The First Circuit took on a fairly specialized issue of copyright law in a lengthy opinion involving, among other claims, allegations that the Massachusetts Museum of Contemporary Art violated the rights of Swiss visual artist Christoph Büchel under the Visual Artists Rights Act ("VARA"), which protects certain so-called "moral rights" of some visual artists.
The 60-page opinion gives a long and detailed explanation of the history of the installation as well as the deterioration of the relationship between the Museum and Büchel. In brief, the Museum and Büchel agreed to an installation art project entitled "Training Ground for Democracy" that Büchel described as "essentially a village, . . . contain[ing] several major architectural and structural elements integrated into a whole, through which a visitor could walk (and climb)." Although the parties did not formalize their relationship with regard to the installation by executing a written instrument, they apparently did agree that Büchel would have sole title to any copyright in the completed work.
Unfortunately, as a result of numerous conflicts and a breakdown in the relationship between the Museum and Büchel, the project was never completed. Thus, the Museum sought a declaration in federal court that it was entitled to present the materials and "partial constructions" of the installation to the public. Büchel in turn counterclaimed under VARA and the Copyright Act seeking an injunction preventing the Museum from displaying the unfinished installation as well as damages for alleged violations of his rights.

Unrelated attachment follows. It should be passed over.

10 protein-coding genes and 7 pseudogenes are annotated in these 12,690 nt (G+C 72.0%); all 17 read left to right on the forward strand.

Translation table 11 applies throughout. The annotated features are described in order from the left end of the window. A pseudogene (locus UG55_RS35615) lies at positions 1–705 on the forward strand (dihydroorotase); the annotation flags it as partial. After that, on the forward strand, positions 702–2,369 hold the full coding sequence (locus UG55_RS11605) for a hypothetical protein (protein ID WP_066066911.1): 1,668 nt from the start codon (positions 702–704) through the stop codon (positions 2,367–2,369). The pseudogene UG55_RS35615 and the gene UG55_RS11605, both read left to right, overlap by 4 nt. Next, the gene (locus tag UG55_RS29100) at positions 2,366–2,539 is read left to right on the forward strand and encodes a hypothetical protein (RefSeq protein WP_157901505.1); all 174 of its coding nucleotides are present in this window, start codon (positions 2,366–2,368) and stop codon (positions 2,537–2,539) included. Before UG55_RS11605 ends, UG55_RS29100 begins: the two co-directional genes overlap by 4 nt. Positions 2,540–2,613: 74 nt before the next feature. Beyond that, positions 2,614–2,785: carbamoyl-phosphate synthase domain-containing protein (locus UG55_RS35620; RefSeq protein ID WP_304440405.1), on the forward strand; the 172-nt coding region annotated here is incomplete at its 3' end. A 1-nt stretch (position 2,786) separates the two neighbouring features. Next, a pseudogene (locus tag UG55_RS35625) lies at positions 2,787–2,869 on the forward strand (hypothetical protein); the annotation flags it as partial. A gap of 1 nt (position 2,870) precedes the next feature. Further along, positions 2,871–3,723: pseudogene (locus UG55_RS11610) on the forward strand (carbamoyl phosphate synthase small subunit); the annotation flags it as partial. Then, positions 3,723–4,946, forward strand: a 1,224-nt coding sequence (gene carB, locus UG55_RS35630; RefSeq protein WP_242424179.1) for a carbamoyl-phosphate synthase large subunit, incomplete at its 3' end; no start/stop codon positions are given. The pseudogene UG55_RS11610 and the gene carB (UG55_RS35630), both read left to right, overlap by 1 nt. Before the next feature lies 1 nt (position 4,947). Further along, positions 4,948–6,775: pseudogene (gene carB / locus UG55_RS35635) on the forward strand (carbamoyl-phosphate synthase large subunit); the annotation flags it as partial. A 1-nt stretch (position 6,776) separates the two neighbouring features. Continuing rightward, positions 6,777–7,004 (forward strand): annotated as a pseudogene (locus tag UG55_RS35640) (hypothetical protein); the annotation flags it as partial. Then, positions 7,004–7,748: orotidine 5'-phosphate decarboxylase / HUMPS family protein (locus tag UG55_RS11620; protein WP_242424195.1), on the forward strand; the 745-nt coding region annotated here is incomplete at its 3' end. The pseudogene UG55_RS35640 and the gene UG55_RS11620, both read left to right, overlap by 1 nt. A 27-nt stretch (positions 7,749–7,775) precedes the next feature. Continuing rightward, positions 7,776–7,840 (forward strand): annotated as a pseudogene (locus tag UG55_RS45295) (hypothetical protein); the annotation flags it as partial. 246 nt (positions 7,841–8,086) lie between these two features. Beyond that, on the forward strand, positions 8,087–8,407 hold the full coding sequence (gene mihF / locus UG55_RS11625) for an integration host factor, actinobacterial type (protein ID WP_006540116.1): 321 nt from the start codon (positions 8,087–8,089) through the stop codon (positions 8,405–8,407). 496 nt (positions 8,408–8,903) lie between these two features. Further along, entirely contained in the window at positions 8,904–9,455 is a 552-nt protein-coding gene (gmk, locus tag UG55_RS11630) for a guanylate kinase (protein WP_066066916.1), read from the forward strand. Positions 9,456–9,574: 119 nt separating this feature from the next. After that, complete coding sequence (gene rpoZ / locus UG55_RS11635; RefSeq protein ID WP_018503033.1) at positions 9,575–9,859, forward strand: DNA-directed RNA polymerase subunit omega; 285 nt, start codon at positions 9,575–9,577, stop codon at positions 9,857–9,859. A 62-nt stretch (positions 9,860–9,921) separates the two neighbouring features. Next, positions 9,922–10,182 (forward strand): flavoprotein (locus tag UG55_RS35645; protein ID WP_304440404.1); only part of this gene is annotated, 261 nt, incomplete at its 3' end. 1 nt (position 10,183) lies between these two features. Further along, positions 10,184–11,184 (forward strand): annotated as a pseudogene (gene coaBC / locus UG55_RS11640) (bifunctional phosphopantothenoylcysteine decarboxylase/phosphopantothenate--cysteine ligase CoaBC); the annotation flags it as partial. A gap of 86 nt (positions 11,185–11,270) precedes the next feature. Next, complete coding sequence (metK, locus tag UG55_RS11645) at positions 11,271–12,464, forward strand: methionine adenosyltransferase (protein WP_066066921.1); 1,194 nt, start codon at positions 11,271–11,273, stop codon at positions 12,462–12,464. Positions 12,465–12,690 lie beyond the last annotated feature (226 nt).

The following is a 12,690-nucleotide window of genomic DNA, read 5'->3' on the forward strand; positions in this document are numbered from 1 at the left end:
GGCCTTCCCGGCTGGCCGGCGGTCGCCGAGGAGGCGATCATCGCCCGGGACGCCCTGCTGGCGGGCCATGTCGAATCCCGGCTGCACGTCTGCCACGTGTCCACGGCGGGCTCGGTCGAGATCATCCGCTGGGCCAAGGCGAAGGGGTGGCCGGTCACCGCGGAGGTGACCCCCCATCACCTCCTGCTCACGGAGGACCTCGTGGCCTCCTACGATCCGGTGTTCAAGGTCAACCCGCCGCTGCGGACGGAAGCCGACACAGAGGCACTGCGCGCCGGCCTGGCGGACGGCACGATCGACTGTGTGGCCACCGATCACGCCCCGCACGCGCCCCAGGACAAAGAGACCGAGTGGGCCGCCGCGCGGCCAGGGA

On cross-motions for summary judgment, the District Court found for the Museum because, although it assumed that VARA applies to unfinished works of art, it concluded that there were no genuine issues of material fact. The First Circuit agreed with the District Court in some respects but ultimately concluded that there were genuine issues of fact as to some of Büchel's claims under VARA and Section 106 of the Copyright Act.
The lengthy opinion is worth the read for those interested but here's a quick summary of some of the First Circuit's conclusions on the legal issues:
- VARA applies to unfinished but "fixed" works of art that, if completed, would qualify for protection under the statute
- VARA does not provide a damages remedy for violation of the right of attribution, one of the "moral rights" protected under the statute
- VARA does not cover the separate moral right of disclosure (also known as the right of divulgation), which protects the artist's authority to prevent third party disclosure of the work to the public without the artist's consent
- The failure of claims under VARA does not, necessarily, signify the inadequacy of "more traditional copyright claims"
The cite is Massachusetts Museum of Contemporary Art Foundation, Inc. v. Büchel, No. 08-2199 (1st Cir. Jan. 27, 2010).